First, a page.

IM And P2P Malware Threats Nearly Triple

The IMlogic Threat Center, a database of past and emerging IM and P2P worms, viruses, and other exploits, is a joint effort among public IM providers America Online, Microsoft, and Yahoo, along with security firms such as Symantec, McAfee, and IMlogic.

Its first IM Security Threat Report, released Tuesday at the InfoSec security conference in Orlando, Fla. noted a 271 percent increase in threats in the first quarter of 2005 over the same quarter in 2004.

"Most of that increase occurred just this quarter," said Jon Sakoda, chief technology officer at IMlogic, "but with a huge spike in March. The number of threats had essentially doubled by the end of February over the first quarter of 2004, but March was the real kick."

March's total of 48 identified threats, in fact, was over 50 percent more than January and February's combined (30), Sakoda said. Most of these attacks, in March, and before, were worms directed at IM clients, and took a bewildering array of forms, from those that tried to turn the target computer into a spim (spam on IM) spewing zombie to, in a new twist, phishing scams based on IM rather than e-mail. "Their sophistication is increasing," said Sakoda about IM and P2P malware writers. "Whether they're using IM to deposit adware and spyware on systems or using it for phishing attacks, like last month's on Yahoo, they're getting more professional."

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Eighty-two percent of the attacks in the last year were IM worms, said the report. Like mass-mailed worms, IM worms live as much to spread as inflict damage or distress. Another 14 percent were meant to hijack IM clients' file-transfer capabilities, while 11 percent exploited known IM vulnerabilities. (The total exceeds 100 percent because some threats had multiple purposes.)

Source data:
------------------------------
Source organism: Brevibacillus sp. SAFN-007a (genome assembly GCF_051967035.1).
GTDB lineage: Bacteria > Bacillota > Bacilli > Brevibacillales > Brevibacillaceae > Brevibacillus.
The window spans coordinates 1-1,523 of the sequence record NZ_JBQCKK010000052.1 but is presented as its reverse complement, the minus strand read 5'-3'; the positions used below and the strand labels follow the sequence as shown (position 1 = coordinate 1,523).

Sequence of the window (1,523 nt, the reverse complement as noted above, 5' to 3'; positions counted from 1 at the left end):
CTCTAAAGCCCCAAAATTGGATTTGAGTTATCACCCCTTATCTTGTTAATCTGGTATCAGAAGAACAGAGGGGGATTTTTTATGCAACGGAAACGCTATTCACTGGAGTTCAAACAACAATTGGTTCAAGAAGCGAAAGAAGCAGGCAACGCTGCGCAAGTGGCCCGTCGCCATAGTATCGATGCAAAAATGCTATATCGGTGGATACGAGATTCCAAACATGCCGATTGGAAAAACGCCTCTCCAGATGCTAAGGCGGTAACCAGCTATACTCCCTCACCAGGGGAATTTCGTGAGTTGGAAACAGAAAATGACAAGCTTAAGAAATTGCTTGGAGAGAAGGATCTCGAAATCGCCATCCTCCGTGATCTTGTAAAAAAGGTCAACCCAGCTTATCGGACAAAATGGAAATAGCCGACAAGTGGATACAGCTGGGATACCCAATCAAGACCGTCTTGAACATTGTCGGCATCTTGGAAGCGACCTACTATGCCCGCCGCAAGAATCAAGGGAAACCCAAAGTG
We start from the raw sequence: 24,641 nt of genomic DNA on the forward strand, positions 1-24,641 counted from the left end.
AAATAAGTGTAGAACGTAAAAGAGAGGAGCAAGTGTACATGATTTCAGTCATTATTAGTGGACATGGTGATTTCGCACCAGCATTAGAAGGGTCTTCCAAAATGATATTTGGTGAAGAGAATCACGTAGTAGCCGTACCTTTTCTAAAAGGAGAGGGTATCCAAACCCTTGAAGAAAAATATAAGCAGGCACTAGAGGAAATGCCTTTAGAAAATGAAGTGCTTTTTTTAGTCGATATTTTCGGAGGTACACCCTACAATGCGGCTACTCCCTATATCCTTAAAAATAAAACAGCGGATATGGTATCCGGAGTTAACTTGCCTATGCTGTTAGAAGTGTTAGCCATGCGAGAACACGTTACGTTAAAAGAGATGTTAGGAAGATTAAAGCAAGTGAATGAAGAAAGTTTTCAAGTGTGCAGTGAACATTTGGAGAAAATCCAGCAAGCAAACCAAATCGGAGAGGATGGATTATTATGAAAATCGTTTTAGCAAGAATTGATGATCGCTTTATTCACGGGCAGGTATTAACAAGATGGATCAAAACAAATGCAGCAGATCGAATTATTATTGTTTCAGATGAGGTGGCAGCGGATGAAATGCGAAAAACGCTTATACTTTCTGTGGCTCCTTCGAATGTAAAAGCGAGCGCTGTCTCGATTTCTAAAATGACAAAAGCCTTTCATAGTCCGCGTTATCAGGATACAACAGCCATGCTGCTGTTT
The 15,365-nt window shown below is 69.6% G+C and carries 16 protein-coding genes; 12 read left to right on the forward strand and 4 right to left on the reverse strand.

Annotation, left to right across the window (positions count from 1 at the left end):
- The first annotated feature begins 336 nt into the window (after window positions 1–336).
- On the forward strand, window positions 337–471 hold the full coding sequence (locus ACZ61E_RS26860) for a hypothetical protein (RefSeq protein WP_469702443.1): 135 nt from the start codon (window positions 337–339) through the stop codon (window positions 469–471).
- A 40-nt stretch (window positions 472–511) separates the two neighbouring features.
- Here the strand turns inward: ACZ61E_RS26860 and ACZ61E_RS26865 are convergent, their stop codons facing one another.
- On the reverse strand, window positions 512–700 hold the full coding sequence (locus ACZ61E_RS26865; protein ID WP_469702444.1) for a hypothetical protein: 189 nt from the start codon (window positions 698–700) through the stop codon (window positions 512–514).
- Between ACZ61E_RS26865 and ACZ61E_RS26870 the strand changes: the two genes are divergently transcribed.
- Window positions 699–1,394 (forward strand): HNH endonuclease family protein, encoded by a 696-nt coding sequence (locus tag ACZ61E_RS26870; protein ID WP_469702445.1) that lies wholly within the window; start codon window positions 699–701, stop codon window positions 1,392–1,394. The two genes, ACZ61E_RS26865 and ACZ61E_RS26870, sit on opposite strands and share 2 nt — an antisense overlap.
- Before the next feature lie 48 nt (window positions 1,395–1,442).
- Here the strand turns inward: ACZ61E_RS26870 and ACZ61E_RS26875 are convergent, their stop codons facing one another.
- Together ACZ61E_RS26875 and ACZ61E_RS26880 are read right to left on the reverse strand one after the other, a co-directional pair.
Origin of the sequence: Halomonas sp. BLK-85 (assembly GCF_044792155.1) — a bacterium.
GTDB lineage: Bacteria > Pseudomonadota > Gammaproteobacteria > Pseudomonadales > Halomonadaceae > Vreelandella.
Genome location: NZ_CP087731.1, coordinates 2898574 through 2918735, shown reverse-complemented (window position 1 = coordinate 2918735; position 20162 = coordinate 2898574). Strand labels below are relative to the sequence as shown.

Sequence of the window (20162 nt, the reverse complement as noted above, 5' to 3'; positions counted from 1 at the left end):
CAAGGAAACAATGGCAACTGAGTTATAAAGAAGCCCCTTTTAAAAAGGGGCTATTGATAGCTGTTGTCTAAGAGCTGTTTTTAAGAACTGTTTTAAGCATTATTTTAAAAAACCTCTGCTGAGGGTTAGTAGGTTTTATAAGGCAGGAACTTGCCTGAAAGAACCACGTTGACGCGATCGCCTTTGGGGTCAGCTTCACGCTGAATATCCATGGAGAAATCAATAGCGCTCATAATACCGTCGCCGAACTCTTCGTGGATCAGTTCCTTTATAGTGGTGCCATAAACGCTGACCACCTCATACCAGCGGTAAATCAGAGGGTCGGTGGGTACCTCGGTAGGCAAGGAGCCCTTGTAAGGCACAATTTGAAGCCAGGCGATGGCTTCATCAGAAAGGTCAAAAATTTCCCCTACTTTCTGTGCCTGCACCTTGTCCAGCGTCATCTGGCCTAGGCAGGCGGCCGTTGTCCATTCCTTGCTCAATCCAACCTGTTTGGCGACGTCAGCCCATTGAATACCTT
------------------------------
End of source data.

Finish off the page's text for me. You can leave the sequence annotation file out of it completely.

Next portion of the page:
Three out of every four attacks are directed at clients for Microsoft's public IM network -- a number slightly up from numbers released earlier this year by the center -- while Yahoo accounts for only 14 percent and AOL just 11 percent.

"MSN has a global presence, so it's likely to be used internationally, which is where most of these worms originate," said Sakoda. "On top of that, the API for the service is embedded in the operating system, and easy to figure out and use."

More proof in MSN's special vulnerability to current threats is in the center's top 10 most reported IM worms: nine of the ten target MSN and Windows Messenger, Microsoft's IM clients.

In both the short and long run, said Sakoda, users and businesses should expect a further surge in IM threats.

With 85 percent of businesses harboring users of public IM networks, but with fewer than 10 percent deploying any IM-specific defenses, the continued use of IM poses a problem.

"The macro trend is that IM is everywhere, and it's hard to see any change in that," said Sakoda. "Businesses love IM, even if it's out of control, security-wise, at the moment."

On the hacker side, Sakoda sees those malcontents and criminals moving quickly from today's predominant motivation of notoriety to one of profit, following in the footsteps of mass-mailed worms over the last 24 months.

"Notoriety is a driver for most IM worms now, but as the phishing attacks on the Yahoo prove, there's an increasing pressure to generate profit," said Sakoda.

Contrary to some claims that stopping IM threats should be relatively easy, since all traffic passes through a set of central servers at the provider, Sakoda said that stymieing worms will remain difficult as long as users click on embedded links.

"IM is a double-edged sword," he said. "Once you're able to figure out what the attack is and create a signature, you're able to rapidly respond to it, but because of the real-time nature of IM, threats spread very quickly. You don't have days to react as you might with, say, e-mail worms, but just hours.

"Because many of these attacks are coming from rolling bogus [IM] accounts, or worse, from hijacked existing accounts, it's hard to detect the attack patterns at the network level," said Sakoda.

"IM security is going to be a very big problem in 2005," he promised. "Everyone, from businesses and users to security companies, is going to have to focus on it."